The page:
Original Release Date: 1986
Known as one of the most classic and difficult games of the NES era, Castlevania left quite a mark on the gaming medium. While Super Mario Bros established the basic formula that most successive platformers would follow, Castlevania added its own flavor to the mix. It introduced new concepts to the medium and established a long running and widely respected franchise. But how well has it weathered the passage of time?
In Castlevania, the player assumes the role of Simon Belmont, a vampire hunter tasked with killing Dracula. About as basic a story as you can get, but the game does a good job of reinforcing this quest through the aesthetic and the gameplay. The design of the levels gives you the sense that you’re making your way through Dracula’s castle, and not just across a series of platforms. The graphics and color scheme do look a bit dated, but the art direction is still impressive given how old the game is. In addition, the music is extremely catchy and memorable, and perfectly complements the overall tone of the game.
On the other hand, the game’s difficulty lies less in challenging the player and more on imposing restrictions on the player. The main problem is that the control scheme is incredibly stiff. There’s a slight delay to the whip, Simon’s walking speed is very slow, the jump arch allows for no room for error, and Simon will fly backwards a ridiculous amount whenever he takes damage. All of this creates a disconnect between the player and the on screen action.
In games such as Super Mario Bros and Megaman, the controls are smooth and precise, and the on screen action always matches the player’s input perfectly. As a result, whenever you die in those games, it always feels like it was your fault because you were in control. By contrast, Castlevania often feels as though it makes the player fail, as the clunky control scheme will frequently prevent the player from getting Simon to do what they wanted him to do. In a platformer where precision and timing is key, having a bad control scheme is a major problem.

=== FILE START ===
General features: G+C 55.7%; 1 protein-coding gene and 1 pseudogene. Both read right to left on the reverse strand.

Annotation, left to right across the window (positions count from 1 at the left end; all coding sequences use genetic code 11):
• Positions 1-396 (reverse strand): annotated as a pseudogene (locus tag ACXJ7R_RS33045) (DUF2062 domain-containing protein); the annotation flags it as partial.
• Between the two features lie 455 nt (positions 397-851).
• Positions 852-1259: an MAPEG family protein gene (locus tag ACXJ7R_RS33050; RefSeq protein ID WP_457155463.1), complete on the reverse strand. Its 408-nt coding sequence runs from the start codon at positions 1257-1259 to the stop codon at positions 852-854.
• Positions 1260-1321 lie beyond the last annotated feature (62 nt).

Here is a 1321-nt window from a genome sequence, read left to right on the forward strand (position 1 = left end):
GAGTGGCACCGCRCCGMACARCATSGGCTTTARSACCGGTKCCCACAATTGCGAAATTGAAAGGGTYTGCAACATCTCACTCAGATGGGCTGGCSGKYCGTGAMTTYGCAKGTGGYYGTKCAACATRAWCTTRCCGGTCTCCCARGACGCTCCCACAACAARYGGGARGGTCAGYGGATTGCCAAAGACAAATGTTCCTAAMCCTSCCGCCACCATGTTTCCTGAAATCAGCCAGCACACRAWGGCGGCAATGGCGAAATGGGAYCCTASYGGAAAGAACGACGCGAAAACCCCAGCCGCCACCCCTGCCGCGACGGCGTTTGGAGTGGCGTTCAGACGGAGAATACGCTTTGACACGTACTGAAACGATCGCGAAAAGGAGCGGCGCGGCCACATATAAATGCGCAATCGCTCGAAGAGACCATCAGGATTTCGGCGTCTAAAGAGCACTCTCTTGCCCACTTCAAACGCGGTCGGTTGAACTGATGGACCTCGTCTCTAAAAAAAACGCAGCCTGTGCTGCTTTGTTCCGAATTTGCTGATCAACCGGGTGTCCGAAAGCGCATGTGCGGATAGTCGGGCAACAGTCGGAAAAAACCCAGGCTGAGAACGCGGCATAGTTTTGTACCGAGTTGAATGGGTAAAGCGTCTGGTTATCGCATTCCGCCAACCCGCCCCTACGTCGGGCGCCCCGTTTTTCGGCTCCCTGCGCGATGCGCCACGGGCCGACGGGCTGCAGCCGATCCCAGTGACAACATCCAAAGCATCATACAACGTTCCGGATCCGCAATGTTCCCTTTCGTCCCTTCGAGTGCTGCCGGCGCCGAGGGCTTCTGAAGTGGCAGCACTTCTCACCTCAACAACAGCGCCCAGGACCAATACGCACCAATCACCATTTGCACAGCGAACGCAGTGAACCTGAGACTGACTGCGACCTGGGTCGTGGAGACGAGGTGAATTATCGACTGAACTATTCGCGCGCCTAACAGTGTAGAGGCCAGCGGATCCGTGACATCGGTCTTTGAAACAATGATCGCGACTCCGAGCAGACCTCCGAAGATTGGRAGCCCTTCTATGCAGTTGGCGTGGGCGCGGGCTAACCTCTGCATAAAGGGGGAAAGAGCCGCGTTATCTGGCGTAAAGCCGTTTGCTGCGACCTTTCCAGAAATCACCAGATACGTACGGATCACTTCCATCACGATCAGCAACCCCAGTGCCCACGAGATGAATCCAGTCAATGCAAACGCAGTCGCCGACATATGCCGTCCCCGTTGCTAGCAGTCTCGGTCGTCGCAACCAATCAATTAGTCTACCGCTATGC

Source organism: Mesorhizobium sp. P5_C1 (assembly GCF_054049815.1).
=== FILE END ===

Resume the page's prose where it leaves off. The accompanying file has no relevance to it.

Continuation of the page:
Now, to Castlevania’s credit, most of the game is designed around the awkward controls. Throughout the game the player is usually only expected to overcome a few obstacles at a time, and it gradually increases the difficulty as the game goes on. While the controls can be a hindrance, the good level design prevents the game from being outright unfair.
The only time when the game abandons good design and fairness is in the hallway before the grim reaper and the grim reaper himself. The amount of things the player is expected to deal with in that section is straight up sadistic, and it’s a definite low point in the game. Still, the rest of the game is reasonable in its challenge, and even though the final fight with Dracula is incredibly difficult, it’s difficult in a fair way, and is a very satisfying conclusion to a very competent action platformer.
Castlevania is not for the faint of heart. It’s extremely challenging, and not always in a fair manner. However, it does a lot of things very well, and there is genuine enjoyment and satisfaction to be had from it. Whether or not it’s a fun game will be up to personal preference, but it’s a game that’s at least worth checking out.
How well it holds up 2/4
Overall quality 7/10
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